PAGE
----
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Signaling and technological marketing tools for exporters


  • Ferro, Esteban


Besides superior productivity, what other firm characteristics are associated with export success? This empirical study identifies the effects of signaling tools (foreign technical license, International Standards Organization certification, and review of financial statements) and Internet tools (email and website) on export frequency and intensity of firms in developing countries. Using data from the World Bank’s Enterprise Survey, the author finds that productivity, size, foreign ownership, International Standards Organization certification, and the use of Internet tools have positive effects on the probability of exporting and on the intensive margin of trade. International Standards Organization certified firms are 22 percent more likely to be exporters, whereas firms that use their own website to communicate with clients and suppliers increase the likelihood they export by 11 percent. Among exporting firms, those that are International Standards Organization certified sell 41 percent more abroad than firms that are not certified. Firms that use email sell 31 percent more in foreign markets than exporting firms that do not.

Suggested Citation

  • Ferro, Esteban, 2011. "Signaling and technological marketing tools for exporters," Policy Research Working Paper Series 5547, The World Bank.
  • Handle: RePEc:wbk:wbrwps:5547

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    References listed on IDEAS

    1. Eric A. Verhoogen, 2008. "Trade, Quality Upgrading, and Wage Inequality in the Mexican Manufacturing Sector," The Quarterly Journal of Economics, Oxford University Press, vol. 123(2), pages 489-530.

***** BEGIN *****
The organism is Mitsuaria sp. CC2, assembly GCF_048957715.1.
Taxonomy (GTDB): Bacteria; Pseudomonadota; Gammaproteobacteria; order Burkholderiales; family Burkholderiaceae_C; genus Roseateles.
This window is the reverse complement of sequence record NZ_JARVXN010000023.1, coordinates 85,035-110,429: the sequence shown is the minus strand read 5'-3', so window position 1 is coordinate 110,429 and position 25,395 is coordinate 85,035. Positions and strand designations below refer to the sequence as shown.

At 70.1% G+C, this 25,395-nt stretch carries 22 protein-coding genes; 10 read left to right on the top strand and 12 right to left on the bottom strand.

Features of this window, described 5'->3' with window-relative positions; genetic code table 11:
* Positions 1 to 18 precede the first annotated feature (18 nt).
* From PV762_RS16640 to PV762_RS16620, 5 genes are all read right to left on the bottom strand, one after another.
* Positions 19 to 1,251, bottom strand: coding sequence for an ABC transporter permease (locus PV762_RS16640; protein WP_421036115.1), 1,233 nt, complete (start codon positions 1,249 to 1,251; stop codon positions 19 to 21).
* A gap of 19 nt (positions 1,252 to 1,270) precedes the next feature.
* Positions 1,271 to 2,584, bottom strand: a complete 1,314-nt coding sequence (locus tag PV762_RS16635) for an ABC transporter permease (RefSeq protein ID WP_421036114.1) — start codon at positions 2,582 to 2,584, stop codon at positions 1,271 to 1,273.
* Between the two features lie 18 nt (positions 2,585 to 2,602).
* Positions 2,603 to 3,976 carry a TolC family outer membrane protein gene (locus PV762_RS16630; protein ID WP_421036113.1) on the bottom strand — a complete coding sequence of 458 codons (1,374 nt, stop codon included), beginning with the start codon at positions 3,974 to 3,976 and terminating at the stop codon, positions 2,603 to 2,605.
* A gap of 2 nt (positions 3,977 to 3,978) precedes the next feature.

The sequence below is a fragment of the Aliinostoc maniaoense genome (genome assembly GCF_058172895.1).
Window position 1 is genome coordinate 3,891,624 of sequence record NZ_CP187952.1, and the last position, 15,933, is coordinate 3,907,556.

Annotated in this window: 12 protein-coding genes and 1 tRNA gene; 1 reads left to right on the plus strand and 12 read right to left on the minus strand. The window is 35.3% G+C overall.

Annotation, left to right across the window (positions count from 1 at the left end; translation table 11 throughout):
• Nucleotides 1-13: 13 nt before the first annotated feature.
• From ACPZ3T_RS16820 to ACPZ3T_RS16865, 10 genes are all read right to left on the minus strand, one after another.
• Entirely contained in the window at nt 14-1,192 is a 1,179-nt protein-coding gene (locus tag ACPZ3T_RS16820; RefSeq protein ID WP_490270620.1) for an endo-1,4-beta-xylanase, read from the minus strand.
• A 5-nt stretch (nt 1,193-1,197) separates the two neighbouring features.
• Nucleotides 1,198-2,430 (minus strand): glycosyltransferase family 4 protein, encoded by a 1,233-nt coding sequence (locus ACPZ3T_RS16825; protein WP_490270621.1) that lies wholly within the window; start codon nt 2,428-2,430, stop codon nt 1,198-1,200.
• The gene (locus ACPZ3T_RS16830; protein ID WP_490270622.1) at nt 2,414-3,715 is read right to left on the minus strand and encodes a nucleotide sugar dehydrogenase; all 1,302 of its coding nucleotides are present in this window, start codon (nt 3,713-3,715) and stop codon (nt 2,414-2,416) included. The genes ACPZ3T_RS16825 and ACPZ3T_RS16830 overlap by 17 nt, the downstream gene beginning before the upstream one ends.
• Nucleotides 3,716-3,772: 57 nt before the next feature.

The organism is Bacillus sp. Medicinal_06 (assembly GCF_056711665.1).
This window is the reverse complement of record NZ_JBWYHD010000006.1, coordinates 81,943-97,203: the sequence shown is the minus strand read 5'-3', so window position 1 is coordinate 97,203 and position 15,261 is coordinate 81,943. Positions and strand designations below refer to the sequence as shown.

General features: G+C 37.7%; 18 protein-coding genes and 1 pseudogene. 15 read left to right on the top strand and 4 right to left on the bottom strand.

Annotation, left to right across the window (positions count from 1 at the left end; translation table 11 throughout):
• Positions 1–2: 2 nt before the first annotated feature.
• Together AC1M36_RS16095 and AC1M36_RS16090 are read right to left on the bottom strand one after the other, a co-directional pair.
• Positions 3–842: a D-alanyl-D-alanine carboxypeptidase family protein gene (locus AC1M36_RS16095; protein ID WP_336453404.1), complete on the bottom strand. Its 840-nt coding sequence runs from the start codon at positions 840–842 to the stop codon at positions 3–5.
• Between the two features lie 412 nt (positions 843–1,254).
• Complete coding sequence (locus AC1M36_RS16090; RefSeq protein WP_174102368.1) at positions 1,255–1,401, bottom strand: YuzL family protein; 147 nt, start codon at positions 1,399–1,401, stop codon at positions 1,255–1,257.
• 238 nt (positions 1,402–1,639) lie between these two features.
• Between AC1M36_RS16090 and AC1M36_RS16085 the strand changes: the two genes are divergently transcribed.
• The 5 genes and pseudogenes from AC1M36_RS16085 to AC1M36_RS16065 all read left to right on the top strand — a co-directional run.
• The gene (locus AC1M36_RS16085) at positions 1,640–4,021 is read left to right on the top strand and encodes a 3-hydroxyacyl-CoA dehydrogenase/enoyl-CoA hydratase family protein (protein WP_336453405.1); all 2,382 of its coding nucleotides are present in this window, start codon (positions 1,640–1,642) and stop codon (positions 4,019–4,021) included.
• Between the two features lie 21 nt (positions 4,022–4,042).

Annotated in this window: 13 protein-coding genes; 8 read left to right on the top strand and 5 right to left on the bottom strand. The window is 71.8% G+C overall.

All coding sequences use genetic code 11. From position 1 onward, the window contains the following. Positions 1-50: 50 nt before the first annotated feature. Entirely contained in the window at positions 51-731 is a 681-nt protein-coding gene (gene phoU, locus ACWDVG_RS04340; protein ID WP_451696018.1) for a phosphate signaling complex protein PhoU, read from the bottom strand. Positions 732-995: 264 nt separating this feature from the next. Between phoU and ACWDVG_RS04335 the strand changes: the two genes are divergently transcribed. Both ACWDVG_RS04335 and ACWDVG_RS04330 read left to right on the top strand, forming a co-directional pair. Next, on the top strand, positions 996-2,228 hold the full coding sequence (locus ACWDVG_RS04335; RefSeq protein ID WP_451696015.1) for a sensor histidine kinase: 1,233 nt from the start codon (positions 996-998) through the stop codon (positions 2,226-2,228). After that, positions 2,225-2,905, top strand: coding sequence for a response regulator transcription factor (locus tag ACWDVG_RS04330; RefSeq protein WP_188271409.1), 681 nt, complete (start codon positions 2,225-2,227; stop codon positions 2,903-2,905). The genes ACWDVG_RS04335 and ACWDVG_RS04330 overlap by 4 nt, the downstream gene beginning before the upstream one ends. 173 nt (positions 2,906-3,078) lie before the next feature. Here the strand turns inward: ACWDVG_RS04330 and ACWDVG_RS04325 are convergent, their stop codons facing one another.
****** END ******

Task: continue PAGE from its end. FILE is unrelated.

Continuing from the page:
2. Freund, Caroline L. & Weinhold, Diana, 2004. "The effect of the Internet on international trade," Journal of International Economics, Elsevier, vol. 62(1), pages 171-189, January.
    3. James E. Anderson & Douglas Marcouiller, 2002. "Insecurity And The Pattern Of Trade: An Empirical Investigation," The Review of Economics and Statistics, MIT Press, vol. 84(2), pages 342-352, May.
    4. John S. Wilson & Catherine L. Mann & Tsunehiro Otsuki, 2005. "Assessing The Potential Benefit Of Trade Facilitation: A Global Perspective," World Scientific Book Chapters,in: Quantitative Methods For Assessing The Effects Of Non-Tariff Measures And Trade Facilitation, chapter 8, pages 121-160 World Scientific Publishing Co. Pte. Ltd..
    5. Juan Carlos Hallak & Jagadeesh Sivadasan, 2009. "Firms' Exporting Behavior under Quality Constraints," Working Papers 09-13, Center for Economic Studies, U.S. Census Bureau.
    6. Aw, B. -Y. & Hwang, A. R., 1995. "Productivity and the export market: A firm-level analysis," Journal of Development Economics, Elsevier, vol. 47(2), pages 313-332, August.
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    Cited by:

    1. Shahid Yusuf, 2014. "Middle East Transitions; A Long, Hard Road," IMF Working Papers 14/135, International Monetary Fund.
    2. Hanley, Aoife & Monreal Pérez, Joaquín, 2012. "Are newly exporting firms more innovative? Findings from matched Spanish innovators," Economics Letters, Elsevier, vol. 116(2), pages 217-220.
    3. Yadav Niru, 2014. "The Role of Internet Use on International Trade: Evidence from Asian and Sub-Saharan African Enterprises," Global Economy Journal, De Gruyter, vol. 14(2), pages 1-26, April.

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    Economic Theory&Research; E-Business; Microfinance; Labor Policies; Markets and Market Access;

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